Even to television spectators, it was obvious that attendance numbers at the 2023 World Athletics Championships were significantly higher than in Eugene in 2022. But now, a recent report in the Budapest Business Journal reveals the numbers for this year’s event were nearly three times last year’s attendance figures.
Budapest 2023 organizers reported that a staggering 404,088 tickets out of an available 420,000 were snapped up and used by spectators, highlighting track and field’s popularity in Europe. This is two and a half times the total attendance of 146,033 fans from Eugene.
This is surprising, considering this year’s world champs took place over nine days, whereas last year’s schedule was 10 days. A total of 267,331 tickets were sold for the evening sessions and 136,757 tickets for the morning sessions.
What’s even more impressive is the diversity of the Budapest audience. Track fans from 120 different countries flocked to the Hungarian capital, creating an atmosphere of global celebration, competition and unity. Approximately 40 per cent of all attendees came from abroad, while 60 per cent were Hungarian citizens.
The Hungarians dominated the attendance figures, showcasing their support for the ongoing events and their athletes. Following closely were visitors from the U.K., Germany and the U.S.A., who also made up a significant percentage of the ticket numbers. Obviously, Hungary was more of a central location for incoming fans, and this time around, it did not require a three-hour drive from the nearest international airport to reach the stadium (i.e., Portland to Eugene).
Budapest’s larger size and population provided better accommodation for attendees, athletes and media, eliminating the need for fans to book hotels hours away from the event, plus the headache of paying thousands of dollars for accommodation.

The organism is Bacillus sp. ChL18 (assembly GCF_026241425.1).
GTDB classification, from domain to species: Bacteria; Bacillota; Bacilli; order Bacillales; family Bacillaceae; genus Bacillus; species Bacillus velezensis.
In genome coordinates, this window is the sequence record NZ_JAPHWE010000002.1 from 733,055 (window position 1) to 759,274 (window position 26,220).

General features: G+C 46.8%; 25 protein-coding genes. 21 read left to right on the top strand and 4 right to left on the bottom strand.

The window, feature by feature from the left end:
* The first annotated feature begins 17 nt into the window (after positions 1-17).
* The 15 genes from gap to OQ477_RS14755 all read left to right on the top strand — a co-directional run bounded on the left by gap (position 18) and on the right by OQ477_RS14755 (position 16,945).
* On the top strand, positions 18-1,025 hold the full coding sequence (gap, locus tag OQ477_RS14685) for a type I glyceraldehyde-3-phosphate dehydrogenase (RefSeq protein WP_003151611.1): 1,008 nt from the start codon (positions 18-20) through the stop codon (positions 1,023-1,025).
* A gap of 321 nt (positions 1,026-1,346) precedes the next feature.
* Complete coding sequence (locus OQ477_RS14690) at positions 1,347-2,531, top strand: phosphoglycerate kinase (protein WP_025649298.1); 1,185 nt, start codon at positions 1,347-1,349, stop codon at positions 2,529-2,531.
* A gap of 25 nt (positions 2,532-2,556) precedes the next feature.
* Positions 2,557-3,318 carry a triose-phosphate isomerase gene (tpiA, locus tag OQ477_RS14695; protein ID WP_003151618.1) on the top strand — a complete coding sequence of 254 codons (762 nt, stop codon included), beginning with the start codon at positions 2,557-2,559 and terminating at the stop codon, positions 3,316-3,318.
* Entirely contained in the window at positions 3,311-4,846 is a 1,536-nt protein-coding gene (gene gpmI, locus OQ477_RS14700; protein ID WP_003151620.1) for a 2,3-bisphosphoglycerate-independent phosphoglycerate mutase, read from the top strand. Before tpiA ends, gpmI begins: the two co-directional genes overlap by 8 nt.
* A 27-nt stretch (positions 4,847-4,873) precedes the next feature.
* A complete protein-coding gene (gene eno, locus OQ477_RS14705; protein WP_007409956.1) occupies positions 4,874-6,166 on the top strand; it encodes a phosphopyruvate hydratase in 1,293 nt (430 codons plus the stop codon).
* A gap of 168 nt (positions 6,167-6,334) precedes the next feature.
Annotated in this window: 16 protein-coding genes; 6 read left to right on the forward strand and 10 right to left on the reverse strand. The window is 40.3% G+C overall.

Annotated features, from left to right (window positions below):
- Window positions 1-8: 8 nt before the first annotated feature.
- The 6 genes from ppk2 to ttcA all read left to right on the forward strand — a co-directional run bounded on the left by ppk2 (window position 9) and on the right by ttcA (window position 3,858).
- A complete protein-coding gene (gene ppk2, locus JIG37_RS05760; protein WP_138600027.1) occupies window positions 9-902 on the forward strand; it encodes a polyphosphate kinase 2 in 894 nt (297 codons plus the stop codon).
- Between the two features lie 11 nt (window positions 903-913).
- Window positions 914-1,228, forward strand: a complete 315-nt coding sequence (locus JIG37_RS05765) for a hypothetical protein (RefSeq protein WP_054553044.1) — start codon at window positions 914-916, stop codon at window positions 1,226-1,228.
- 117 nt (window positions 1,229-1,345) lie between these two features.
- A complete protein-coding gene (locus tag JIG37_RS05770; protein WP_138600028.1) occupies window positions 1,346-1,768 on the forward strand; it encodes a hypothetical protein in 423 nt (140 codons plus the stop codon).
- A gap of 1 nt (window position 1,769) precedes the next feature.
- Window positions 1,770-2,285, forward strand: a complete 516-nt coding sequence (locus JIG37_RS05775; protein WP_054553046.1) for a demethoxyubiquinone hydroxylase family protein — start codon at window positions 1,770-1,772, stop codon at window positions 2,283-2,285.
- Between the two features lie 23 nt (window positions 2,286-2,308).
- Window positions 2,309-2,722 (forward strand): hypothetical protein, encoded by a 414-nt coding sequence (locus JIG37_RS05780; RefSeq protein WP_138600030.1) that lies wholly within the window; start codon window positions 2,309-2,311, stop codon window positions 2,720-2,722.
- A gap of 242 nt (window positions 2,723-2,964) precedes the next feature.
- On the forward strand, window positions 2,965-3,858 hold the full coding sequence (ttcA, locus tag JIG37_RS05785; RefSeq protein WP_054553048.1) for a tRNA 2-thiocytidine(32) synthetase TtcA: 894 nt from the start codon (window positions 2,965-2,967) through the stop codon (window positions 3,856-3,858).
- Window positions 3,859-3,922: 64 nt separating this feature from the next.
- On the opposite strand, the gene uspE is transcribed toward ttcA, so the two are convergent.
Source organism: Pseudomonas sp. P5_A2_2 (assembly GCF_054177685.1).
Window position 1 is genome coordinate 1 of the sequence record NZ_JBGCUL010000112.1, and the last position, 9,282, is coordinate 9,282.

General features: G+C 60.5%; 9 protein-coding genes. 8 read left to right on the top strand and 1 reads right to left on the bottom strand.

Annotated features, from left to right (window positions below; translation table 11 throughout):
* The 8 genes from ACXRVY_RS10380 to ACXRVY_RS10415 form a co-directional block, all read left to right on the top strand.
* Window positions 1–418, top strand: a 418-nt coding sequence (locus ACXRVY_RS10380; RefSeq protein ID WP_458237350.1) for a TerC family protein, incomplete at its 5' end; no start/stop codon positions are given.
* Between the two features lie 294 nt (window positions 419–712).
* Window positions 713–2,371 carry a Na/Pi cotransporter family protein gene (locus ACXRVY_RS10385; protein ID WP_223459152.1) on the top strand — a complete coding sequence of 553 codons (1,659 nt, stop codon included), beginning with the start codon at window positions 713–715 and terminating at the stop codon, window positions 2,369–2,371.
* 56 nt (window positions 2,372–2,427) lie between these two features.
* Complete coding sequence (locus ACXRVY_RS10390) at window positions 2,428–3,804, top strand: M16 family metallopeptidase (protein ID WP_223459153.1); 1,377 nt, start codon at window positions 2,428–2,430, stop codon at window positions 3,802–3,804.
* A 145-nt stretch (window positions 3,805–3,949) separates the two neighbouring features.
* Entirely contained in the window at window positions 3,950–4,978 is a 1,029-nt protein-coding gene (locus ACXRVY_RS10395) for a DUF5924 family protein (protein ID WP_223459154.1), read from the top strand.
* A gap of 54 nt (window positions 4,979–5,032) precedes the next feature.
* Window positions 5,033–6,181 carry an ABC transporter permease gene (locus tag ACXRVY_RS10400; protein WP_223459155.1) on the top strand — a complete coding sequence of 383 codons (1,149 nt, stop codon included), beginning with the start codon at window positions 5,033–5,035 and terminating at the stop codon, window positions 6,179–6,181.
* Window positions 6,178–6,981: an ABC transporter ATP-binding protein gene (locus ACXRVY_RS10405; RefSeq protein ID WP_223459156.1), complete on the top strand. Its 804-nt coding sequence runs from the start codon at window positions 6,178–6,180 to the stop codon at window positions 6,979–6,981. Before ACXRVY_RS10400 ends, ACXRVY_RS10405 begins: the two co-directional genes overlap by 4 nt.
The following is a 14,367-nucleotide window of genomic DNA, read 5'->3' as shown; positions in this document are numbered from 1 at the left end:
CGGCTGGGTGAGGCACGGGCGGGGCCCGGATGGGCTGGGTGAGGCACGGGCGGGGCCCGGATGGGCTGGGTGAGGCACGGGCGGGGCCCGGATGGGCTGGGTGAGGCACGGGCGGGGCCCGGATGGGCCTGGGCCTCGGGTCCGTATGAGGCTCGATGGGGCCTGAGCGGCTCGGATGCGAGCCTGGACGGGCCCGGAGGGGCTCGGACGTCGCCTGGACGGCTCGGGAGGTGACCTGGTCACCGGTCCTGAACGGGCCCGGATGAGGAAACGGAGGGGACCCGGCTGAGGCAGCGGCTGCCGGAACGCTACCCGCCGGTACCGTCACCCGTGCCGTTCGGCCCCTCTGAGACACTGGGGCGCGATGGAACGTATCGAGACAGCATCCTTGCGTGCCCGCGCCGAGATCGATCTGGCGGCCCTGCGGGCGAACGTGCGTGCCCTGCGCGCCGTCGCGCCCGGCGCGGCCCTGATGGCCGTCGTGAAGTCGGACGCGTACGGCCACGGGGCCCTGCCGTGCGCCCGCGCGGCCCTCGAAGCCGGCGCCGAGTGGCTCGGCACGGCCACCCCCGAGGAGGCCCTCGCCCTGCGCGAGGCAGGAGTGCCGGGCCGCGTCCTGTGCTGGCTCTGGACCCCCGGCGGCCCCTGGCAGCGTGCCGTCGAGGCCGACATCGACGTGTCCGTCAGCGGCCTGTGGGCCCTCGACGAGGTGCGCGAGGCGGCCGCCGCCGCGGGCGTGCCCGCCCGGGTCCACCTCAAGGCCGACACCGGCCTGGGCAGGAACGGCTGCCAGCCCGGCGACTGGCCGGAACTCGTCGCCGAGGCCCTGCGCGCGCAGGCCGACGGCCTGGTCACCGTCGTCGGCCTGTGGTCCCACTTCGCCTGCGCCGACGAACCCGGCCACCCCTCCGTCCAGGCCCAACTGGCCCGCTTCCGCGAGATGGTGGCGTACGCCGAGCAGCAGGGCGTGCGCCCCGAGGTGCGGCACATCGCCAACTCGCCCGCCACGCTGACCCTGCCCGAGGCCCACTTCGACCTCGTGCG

In an interview with the reigning world and Olympic pole vault champion, Sweden’s Mondo Duplantis, he revealed that Budapest 2023 was one of the best crowds he’s ever seen. “Eugene was an amazing championship in its way, but athletes knew the vibe would be different in a bigger metropolitan area,” said Duplantis. “It was naturally easier for energy to carry over around the city and into the stadium—it felt electric when I was competing.”
Duplantis said he immediately noticed the increased popularity of the event when he arrived in Budapest. “You could tell that the fans showed up in numbers,” said Duplantis. “It’s important for the growth of our sport—you need eyeballs and people there.”
The surge in attendance at the 2023 championships seems to be a testament to the enduring appeal of athletics on the global stage and specifically in Europe, which currently hosts 10 of the 14 stops on the Wanda Diamond League.
As the next World Athletics Championship is set to unfold in the world’s largest city, Tokyo, in two years, the importance of nurturing and expanding the sport of track and field is evident. The opportunity to develop the sport on a grander scale and reach a global audience is now.